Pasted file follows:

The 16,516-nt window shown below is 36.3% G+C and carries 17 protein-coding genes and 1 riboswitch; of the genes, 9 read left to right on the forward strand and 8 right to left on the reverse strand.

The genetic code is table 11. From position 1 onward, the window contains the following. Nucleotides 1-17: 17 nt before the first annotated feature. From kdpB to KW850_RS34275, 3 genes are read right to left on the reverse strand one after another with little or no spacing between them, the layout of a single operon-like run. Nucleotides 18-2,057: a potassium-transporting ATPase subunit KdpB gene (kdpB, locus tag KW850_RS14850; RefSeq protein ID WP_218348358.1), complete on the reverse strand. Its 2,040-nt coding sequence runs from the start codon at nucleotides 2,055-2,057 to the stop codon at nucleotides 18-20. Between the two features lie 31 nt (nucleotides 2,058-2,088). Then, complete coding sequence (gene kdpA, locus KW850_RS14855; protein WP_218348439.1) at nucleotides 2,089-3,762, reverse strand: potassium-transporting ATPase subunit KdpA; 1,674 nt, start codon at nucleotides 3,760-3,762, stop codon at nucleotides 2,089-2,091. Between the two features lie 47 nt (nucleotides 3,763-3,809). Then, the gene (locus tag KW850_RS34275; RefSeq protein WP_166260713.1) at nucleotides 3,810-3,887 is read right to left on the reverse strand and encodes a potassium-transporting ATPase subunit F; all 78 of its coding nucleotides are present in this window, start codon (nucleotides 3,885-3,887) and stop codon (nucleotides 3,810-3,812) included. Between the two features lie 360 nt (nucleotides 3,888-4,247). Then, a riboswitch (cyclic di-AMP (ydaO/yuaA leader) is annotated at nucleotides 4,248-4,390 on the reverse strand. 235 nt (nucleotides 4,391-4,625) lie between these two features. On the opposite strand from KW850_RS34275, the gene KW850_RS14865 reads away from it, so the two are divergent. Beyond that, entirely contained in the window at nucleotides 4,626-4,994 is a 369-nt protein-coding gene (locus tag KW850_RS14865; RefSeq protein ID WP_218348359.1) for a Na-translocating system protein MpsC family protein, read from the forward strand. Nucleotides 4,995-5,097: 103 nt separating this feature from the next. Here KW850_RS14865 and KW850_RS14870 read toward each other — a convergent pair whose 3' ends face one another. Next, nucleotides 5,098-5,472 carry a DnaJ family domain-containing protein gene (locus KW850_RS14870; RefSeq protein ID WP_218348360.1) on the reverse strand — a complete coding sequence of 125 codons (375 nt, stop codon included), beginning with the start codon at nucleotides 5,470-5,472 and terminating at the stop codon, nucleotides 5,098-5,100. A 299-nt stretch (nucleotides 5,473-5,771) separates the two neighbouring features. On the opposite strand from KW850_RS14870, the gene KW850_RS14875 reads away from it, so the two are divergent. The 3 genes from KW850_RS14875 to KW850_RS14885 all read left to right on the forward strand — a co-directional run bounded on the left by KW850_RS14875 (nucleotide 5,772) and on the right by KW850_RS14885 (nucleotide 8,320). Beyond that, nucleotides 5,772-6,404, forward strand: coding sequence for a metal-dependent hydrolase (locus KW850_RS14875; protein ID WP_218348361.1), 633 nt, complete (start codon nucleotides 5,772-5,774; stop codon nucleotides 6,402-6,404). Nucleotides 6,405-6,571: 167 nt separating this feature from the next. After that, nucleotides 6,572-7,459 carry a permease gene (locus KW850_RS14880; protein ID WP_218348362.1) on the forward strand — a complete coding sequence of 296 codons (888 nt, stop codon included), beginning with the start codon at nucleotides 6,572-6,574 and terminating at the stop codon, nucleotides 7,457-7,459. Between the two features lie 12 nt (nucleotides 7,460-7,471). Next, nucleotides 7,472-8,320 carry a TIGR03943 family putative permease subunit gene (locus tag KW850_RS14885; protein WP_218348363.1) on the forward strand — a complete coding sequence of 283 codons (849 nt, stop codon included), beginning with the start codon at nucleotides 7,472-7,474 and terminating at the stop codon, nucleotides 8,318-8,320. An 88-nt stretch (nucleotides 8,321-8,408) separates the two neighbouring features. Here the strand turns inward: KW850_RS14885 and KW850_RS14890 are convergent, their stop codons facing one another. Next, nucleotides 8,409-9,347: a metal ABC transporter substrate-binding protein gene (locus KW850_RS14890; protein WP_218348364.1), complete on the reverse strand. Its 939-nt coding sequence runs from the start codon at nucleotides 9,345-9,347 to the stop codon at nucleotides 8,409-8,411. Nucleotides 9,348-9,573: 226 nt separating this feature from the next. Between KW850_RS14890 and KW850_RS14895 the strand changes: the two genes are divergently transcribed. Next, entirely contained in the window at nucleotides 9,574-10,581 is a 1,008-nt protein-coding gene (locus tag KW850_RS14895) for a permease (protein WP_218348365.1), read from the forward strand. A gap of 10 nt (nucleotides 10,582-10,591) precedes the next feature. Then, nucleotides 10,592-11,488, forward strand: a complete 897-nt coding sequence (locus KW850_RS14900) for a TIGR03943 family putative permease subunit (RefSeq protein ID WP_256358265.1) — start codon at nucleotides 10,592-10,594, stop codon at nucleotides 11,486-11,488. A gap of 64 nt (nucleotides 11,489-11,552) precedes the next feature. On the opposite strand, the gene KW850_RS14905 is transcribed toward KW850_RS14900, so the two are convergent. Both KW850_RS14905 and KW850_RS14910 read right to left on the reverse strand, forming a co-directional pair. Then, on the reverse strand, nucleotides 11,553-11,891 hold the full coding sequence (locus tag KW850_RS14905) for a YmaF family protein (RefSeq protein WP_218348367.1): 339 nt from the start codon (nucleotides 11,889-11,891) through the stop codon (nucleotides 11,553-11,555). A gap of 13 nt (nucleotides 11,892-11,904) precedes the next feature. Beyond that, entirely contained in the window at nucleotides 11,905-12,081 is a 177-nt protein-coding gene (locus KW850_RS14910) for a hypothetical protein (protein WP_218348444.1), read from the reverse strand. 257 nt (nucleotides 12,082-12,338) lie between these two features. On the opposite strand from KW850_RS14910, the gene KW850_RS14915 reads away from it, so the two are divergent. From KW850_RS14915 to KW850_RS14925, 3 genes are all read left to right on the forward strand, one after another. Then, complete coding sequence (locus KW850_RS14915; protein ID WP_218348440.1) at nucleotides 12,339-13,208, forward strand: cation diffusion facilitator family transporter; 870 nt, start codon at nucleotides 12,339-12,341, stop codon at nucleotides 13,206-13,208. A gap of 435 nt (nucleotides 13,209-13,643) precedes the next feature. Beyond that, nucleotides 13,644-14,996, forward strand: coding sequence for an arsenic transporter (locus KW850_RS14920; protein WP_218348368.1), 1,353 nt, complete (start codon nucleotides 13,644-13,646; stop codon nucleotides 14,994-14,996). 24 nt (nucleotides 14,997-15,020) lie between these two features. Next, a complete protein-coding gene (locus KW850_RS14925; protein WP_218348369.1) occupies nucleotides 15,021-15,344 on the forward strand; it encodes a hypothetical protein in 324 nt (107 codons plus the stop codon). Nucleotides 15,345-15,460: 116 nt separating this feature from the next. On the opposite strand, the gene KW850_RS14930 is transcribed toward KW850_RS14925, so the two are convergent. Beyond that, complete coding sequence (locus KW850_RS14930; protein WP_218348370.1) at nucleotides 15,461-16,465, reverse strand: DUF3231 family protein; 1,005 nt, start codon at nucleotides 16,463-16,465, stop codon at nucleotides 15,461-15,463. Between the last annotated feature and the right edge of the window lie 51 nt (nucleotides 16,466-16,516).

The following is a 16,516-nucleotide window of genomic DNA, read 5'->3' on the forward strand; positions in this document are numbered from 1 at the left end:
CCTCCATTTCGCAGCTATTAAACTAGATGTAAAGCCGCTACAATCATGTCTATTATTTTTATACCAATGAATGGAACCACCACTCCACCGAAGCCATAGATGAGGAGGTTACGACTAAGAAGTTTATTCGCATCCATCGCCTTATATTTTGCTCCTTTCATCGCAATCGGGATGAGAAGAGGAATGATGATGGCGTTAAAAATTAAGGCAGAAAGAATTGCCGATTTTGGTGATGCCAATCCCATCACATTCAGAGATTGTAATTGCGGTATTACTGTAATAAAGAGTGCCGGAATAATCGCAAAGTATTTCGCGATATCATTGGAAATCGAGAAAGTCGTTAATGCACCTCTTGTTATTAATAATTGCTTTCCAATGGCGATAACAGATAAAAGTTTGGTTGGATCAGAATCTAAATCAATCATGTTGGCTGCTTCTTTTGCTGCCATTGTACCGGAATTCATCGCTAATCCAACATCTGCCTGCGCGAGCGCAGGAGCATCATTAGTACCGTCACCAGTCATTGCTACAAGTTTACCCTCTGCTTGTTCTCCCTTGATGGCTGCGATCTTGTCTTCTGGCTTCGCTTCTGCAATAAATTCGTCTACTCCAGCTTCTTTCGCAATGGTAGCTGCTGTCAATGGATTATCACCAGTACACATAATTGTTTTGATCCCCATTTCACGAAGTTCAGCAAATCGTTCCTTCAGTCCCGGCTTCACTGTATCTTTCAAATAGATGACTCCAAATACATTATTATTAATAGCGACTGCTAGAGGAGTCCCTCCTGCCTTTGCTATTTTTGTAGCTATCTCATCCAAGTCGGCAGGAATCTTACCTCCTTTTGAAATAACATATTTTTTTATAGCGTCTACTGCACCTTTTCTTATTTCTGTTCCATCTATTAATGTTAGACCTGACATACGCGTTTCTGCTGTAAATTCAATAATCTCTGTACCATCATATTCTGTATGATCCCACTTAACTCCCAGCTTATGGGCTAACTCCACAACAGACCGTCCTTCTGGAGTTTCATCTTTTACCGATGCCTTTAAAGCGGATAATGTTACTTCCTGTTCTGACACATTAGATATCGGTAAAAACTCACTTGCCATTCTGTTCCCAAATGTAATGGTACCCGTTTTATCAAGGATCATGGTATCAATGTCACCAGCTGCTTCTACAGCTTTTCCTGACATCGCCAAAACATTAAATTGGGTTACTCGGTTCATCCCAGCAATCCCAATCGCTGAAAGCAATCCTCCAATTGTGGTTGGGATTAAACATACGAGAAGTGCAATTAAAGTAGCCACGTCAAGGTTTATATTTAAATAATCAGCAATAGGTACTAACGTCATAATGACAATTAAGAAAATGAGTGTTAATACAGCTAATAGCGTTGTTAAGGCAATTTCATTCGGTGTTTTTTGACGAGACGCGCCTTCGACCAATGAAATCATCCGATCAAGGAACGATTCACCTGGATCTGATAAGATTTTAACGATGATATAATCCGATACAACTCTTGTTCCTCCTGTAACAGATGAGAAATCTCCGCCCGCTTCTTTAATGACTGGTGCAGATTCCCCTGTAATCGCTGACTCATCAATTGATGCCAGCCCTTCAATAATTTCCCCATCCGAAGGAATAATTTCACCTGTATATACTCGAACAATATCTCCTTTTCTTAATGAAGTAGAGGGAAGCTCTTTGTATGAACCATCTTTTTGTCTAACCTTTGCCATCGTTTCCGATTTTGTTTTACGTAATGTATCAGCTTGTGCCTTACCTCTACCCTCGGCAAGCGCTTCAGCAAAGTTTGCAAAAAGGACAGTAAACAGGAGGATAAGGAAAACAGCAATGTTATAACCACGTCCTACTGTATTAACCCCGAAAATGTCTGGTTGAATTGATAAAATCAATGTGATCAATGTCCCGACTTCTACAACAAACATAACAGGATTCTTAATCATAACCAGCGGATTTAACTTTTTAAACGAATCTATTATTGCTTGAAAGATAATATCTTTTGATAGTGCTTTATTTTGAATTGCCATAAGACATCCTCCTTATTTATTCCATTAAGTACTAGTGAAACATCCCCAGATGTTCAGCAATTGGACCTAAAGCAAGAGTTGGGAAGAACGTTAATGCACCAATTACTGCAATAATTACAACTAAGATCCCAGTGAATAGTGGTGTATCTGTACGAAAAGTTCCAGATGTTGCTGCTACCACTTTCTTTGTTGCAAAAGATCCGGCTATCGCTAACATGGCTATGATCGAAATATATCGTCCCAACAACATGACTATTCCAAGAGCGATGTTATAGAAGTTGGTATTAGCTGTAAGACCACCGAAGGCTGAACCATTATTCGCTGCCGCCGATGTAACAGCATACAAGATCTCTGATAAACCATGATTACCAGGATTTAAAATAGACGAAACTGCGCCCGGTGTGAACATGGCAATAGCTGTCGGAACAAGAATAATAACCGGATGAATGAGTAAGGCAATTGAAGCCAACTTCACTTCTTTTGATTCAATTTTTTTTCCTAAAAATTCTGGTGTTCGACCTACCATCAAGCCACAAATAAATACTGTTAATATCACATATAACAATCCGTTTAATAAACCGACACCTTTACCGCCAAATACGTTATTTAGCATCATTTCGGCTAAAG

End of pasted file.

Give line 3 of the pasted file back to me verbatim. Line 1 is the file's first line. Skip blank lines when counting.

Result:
The following is a 16,516-nucleotide window of genomic DNA, read 5'->3' on the forward strand; positions in this document are numbered from 1 at the left end: